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Food for Thought: Growing Your Own Carbohydrates
It seems to me that there are many links along the chain of food production and distribution that could fail to support the weight of our population. A multitude of surprises could await us: war-inspired blockades, oil shortages leading to fertilizer shortages, weather extremes which may fail to nurture our fields, social or economic unrest leading to disorder, local storms interfering with ships. We live in interesting times. There are many things that we can neither change nor predict. Fortunately, here in Hawai’i food security comes easy, particularly with respect to carbohydrates.
As tropical farmers, we have several easy-to-grow alternatives to grains. Some options are: sweet potato, taro, cassava, and plantain. However, some tree crops in particular make carbohydrates available with very low labor input, high disease resistance, and a reliable harvest. A few notable ones are Breadfruit (‘Ulu), Breadnut, Malabar Chestnut, and Peach Palm.
Many of the plants of the genus Artocarpus grow rapidly and produce heavily on the rainy side of the Big Island. Breadfruit (Artocarpus altilis) is no exception. Breadfruit will begin fruiting in about 3-5 years, and continue fruiting for 50 years or more. Depending on your conditions, a mature tree fruits more or less continuously for 8-10 months. Some fruits may be present on the tree almost all year long, with ripeness coming in several flushes during the year. As the tree matures, these flushes will overlap more and more, becoming an almost continuous season. There are at least 160 named varieties of breadfruit. I have tasted 7 varieties, and consider them about as similar as the various potatoes. The most interesting factor in having more than one variety of breadfruit is they may ripen at different times of the year. There is very little information available on this island about which varieties fruit at which times of the year. Also, the seasons vary from year to year, and production varies according to rainfall and elevation. I have 6 varieties in the ground, and am gradually learning about these trees. Based on observations of my fairly young trees, I am guessing that with a few select varieties, a 12 month harvest will be possible. I’ll let you know in ten years. For now, the Hawaiian and the Samoan (ma’a’ fala) are the most readily available, and they make good eating. You can’t go wrong with either of these.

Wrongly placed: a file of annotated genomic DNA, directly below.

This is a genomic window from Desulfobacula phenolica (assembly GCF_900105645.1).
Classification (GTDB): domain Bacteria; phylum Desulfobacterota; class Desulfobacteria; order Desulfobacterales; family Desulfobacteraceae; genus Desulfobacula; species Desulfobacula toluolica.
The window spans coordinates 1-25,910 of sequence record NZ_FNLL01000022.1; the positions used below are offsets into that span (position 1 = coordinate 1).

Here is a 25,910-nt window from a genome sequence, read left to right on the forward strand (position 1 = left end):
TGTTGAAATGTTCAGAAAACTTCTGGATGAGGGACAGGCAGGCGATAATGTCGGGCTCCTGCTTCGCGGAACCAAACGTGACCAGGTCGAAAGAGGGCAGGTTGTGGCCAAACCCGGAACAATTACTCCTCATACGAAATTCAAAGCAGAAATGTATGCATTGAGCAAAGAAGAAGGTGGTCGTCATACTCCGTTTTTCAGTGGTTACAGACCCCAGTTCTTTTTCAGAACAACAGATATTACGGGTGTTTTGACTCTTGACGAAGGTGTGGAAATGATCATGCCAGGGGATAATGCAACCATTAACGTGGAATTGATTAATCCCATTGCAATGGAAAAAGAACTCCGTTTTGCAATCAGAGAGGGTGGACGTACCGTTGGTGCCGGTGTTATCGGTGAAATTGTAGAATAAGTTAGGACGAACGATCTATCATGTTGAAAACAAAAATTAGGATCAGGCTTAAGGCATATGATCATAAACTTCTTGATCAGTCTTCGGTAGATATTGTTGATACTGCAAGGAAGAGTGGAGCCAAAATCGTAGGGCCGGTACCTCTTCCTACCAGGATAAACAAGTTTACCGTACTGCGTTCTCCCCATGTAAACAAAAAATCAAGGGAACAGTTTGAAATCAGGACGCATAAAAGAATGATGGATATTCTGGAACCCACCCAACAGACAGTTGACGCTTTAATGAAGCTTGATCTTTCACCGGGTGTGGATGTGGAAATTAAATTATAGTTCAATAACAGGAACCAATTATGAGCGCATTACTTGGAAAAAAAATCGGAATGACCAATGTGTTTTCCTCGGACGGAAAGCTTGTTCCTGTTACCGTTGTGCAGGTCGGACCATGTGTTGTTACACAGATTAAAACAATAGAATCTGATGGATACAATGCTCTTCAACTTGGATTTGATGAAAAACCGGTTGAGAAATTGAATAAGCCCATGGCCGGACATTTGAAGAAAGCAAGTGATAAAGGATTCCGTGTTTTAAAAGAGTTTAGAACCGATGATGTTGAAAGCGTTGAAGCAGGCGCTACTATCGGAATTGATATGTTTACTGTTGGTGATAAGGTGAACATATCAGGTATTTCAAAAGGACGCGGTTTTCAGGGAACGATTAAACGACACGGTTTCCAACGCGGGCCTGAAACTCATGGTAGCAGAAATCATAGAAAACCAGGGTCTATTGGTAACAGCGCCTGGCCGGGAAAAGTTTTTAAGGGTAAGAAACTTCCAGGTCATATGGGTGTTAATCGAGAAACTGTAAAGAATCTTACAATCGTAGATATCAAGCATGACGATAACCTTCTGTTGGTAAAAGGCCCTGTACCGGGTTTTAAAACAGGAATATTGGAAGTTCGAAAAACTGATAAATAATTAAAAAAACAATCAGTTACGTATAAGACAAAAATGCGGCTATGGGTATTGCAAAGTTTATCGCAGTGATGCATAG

Cooked Breadfruit is less than 2% protein and about 3-6% fat. To prepare a breadfruit for eating, just do anything that you would do to a potato. It can be steamed, boiled, baked, roasted, and/or fried. The skin and core are edible and agreeable, though some prefer to remove them. Once cooked, it can be mashed, sliced, fried, and combined with any recipe in place of pasta, grain, or potatoes. Homefries, lasagna, poi, and pancakes are among the final products. I personally like to steam it in the pressure cooker for 15 minutes, then make mashed breadfruit, because it is so easy. If you can get the timing right, a whole Breadfruit stuffed under the embers at an outdoor fire comes out really delicious.
Breadnut (Artocarpus camansi) is in the same genus as Breadfruit, but is considered a different species. This tree has very similar appearance and growing habits. Its fruit looks very much like a Breadfruit, but is filled with seeds instead of starchy pulp. The seeds are somewhat like jackfruit seeds. Breadnut has significant amounts of protein (13-16%) and fat (6-29%). Breadnut seeds are very similar to, and a bit better than, Jackfruit seeds. I usually boil Jackfruit seeds for over an hour, when they’re slightly soft and the skin splits.
Malabar Chestnut (Pachira aquatic) also grows rapidly and begins fruiting in a few years. Its fruits are generally similar to Breadnut, in that within each fruit are a number of seeds which can be boiled, roasted, or steamed to yield a tasty carbohydrate. Malabar seeds are about 16% protein and 40% fat. I like to boil the seeds for 15 minutes, then scoop out the flesh and eat it with a tiny spoon. It has a nutty sweet flavor. A worthy snack all on its own.
Peach Palm (Bactris gasipaes) is known on this island for its heart of palm. It grows very rapidly, and is clumping. These two features make it a very prolific producer of palm heart. Of more interest to subsistence farmers is its high protein (16%), oily, and starchy fruit. In Central and South America, there are dozens of varieties of Peach Palm specifically grown for their fruit. Unfortunately, as far as I know, the varieties that are grown here on this island are selected for their heart. Since these fruits have oxalic acid (like taro) they need to be cooked thoroughly. I boil them for at least an hour (or two) and remove the peel before eating.
I encourage you to plant at least one starch producing tree on your property. It’s a small investment of time and energy, and it may one day meet your most basic needs. Most people in this country, even farmers, have become used to food always being available at the store. For those of us who haven’t experienced hunger, it’s difficult to fathom the emotional effect of not having basic food to put on the table. Psychically, food has been relegated to the position of entertainment. It has not always been so, and it may not always be so in our future. Your Breadfruit tree could one day stand as the most precious thing in your life.
If anyone knows of sources of Peach Palm varieties which are selected for their fruit, or has information about breadfruit seasons and varieties, or if you want to talk story about other aspects of this article, please get in touch with me by leaving a comment below.
Scott Middlekauf lives with his wife Karin Payne on their 22 acre sustainable farmstead in Kapoho. You can read their fascinating blog at EveningRainFarm.com.